Book Review: Amsterdam : a history of the world’s most liberal city by Russell Shorto


Author: Russell Shorto
TitleAmsterdam : a history of the world’s most liberal city
Narrator: Russell Shorto
Publication Info: Random House Audio, 2013
Summary/Review:

Shorto’s history of the Dutch city of Amsterdam is built on a principle that the city defines liberalism in both senses of the word.  There’s economic Liberalism – the principle of laissez-faire in free market capitalism, and there’s social liberalism – which values communal action and individual liberty.  While these two interpretations of liberalism are at odds with one another in much of the world, Amsterdam is a place where individual enterprise and community spirit work together surprisingly well.  This may have its origins in the creation of the city itself, literally reclaimed from the water by dint of communal work, and yet the new land became property of individuals at a time when most land was owned by royalty or the church.  Shorto describes how the notable Dutch tolerance is based on the idea of gedogen, turning a blind eye rather than strictly enforcing the law.

The history of Amsterdam is broad and Shorto both compresses a lot of detail and tends to overstate Amsterdam’s significance, but appropriate to Amsterdam’s characteristic of establishing individual identity, he focuses historical periods through the eyes of specific historical Amsterdam personages.  These include:

  • Rembrandt van Rijn – the portrait artist who explored human interior life
  • Baruch Spinoza – rational philosopher who foresaw modernism
  • Frieda Menco – a contemporary of Anne Frank who also went into hiding in Amsterdam and then to concentration camps.  Shorto refers to extensive interviews with Menco
  • Robert Jasper Grootveld – anarchist organizer of the Provo movement who helped make the 60s counter-culture a permanent facet of Amsterdam
  • Ayaan Hirsi Ali – a feminist activist known for her outspoken opposition to Islam

I found this an engaging history of this fascinating city.

Recommended booksAmsterdam: A Brief Life of the City by Geert Mak and Brilliant Orange: The Neurotic Genius of Dutch Football by David Winner
Rating: ****

Book Review: Who Is Michelle Obama by Megan Stine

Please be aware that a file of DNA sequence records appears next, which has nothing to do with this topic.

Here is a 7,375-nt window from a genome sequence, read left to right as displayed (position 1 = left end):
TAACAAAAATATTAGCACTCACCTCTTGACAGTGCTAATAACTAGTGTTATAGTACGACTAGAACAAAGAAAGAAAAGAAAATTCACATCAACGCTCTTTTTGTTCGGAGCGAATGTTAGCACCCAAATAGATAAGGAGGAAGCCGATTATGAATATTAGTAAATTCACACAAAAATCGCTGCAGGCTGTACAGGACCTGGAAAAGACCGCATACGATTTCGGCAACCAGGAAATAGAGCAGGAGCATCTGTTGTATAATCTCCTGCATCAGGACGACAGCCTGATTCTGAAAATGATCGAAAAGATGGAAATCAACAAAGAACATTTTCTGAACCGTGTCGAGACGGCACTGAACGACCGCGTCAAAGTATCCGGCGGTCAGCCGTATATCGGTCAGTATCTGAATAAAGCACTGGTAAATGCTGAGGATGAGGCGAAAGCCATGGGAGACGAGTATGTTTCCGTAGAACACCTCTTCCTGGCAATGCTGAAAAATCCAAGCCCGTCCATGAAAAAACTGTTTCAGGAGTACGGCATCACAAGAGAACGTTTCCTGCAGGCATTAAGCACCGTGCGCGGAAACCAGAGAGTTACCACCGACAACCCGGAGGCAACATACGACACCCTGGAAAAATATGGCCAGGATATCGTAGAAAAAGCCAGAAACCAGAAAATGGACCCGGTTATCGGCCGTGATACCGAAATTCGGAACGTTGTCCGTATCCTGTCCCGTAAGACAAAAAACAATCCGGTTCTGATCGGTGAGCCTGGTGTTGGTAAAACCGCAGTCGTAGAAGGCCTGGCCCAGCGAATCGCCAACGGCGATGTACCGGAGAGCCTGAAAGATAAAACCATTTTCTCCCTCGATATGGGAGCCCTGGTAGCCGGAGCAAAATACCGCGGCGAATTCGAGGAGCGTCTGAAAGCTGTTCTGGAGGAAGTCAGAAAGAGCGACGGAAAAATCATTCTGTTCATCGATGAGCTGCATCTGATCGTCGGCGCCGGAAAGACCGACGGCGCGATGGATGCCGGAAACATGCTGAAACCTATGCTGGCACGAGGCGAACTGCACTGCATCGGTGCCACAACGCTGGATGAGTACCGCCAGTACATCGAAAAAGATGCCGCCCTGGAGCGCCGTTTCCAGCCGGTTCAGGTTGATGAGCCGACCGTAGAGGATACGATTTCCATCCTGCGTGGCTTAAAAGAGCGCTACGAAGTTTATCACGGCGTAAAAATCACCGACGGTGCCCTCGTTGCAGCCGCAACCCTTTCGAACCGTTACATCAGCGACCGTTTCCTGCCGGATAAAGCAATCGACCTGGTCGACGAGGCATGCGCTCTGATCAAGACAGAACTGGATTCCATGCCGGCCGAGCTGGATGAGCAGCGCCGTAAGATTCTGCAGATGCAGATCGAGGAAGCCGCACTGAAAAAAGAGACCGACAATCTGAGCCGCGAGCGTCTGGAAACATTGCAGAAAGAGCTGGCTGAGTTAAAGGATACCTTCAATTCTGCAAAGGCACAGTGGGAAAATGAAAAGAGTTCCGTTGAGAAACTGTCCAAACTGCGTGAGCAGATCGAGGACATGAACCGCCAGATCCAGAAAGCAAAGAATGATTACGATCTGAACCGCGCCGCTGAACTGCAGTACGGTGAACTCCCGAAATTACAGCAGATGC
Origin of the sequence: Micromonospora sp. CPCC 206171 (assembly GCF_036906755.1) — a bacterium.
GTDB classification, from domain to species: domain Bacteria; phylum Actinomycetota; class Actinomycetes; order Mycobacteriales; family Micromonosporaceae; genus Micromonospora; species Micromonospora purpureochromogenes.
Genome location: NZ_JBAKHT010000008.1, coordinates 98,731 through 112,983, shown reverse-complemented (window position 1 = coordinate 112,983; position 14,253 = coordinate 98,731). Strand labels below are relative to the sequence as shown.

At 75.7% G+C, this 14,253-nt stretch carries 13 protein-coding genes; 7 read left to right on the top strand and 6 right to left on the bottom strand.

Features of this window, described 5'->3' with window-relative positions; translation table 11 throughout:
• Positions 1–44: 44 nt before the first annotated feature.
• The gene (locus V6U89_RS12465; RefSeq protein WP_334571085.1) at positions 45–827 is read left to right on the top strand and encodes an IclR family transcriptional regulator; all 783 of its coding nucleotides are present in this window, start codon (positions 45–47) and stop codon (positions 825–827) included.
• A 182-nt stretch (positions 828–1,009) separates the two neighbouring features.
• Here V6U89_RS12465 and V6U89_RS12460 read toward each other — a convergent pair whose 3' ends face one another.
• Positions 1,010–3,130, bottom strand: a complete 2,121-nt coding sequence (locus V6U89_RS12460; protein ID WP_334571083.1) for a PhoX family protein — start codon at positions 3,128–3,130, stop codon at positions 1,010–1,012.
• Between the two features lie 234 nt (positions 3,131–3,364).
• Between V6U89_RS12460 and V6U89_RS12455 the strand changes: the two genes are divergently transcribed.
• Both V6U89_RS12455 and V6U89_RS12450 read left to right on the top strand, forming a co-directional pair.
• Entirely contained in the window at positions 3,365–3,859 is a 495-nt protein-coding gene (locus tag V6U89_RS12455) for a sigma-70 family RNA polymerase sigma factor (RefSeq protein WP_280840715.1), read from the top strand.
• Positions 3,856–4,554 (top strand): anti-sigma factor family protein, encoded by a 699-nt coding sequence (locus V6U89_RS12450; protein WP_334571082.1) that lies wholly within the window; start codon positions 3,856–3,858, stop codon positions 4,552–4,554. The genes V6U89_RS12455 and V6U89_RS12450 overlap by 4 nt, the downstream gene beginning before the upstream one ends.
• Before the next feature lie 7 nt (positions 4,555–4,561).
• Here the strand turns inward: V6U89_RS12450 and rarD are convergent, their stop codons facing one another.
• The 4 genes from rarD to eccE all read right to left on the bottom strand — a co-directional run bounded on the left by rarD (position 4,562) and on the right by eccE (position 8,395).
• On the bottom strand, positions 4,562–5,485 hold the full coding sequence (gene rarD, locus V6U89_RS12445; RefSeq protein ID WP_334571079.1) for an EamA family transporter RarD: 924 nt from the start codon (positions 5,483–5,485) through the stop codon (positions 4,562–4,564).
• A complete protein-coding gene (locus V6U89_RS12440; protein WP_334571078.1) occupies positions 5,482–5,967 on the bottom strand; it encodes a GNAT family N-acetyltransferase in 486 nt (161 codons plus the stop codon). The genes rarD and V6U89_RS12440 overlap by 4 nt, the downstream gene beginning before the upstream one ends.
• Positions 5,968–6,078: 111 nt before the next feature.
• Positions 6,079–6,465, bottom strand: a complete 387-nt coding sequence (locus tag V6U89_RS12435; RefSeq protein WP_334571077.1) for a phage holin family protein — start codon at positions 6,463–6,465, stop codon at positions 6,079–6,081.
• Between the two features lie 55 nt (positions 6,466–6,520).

Author: Megan Stine
Title:  Who Is Michelle Obama?
Publication Info:  New York : Grosset & Dunlap, An Imprint of Penguin Group (USA) Inc., [2013]
Summary/Review:

My song picked out this children’s biography to read at bedtime from the Who was?/Who is? series and we both noted that despite her prominence, neither of us knew much about Michelle Obama.  So it was interesting to learn her life story, one of hard work and great accomplishments, and be reminded of just how quickly the Obamas went from ordinary Americans to the White House (and Michelle likely has a lot more life to live so there will be more to her story).  The book included short features about some other First Ladies from America’s past dispersed through the text.  I thought the book tended to overemphasize Michelle Obama’s beauty and fashion sense at the expense of her talents and accomplishments, but otherwise was a good introduction to her life.
Rating: ***1/2

Book Review: Bitch Planet. Volume 1 Extraordinary Machine by Kelly Sue DeConnick, Valentine De Landro, Robert Wilson, and Taki Soma


AuthorKelly Sue DeConnick, Valentine De Landro (Artist.), Robert Wilson (Artist.), Taki Soma (Artist.)
TitleBitch Planet. Volume 1 Extraordinary Machine
Publication Info: Berkeley : Image Comics, 2015.
Summary/Review:

Writer Phillip Sandifer stated that this comic series is “most unapologetically social justice oriented book on the stands” so I thought I’d give it a try.  Bitch Planet is set in a future dystopia where noncompliant women are sent to a prison on another planet.  “Noncompliance” in this society is basically anything that doesn’t please men, so women who are angry, opinionated, independent, unattractive or overweight and attempt to control their sexual selves are the ones incarcerated.  In a lot of ways it builds on a tradition of feminist dystopia from The Stepford Wives to The Handmaid’s Tale.  The comic draws on the aesthetic of 1970s prison exploitation films and it is unsettling in its graphic depiction of violence.  It takes me a while to connect with characters in comics, but one who stands out is Penny.  Shortly after I finished reading this volume this comic was published in Unshelved which is a good introduction to the story.
Rating: ***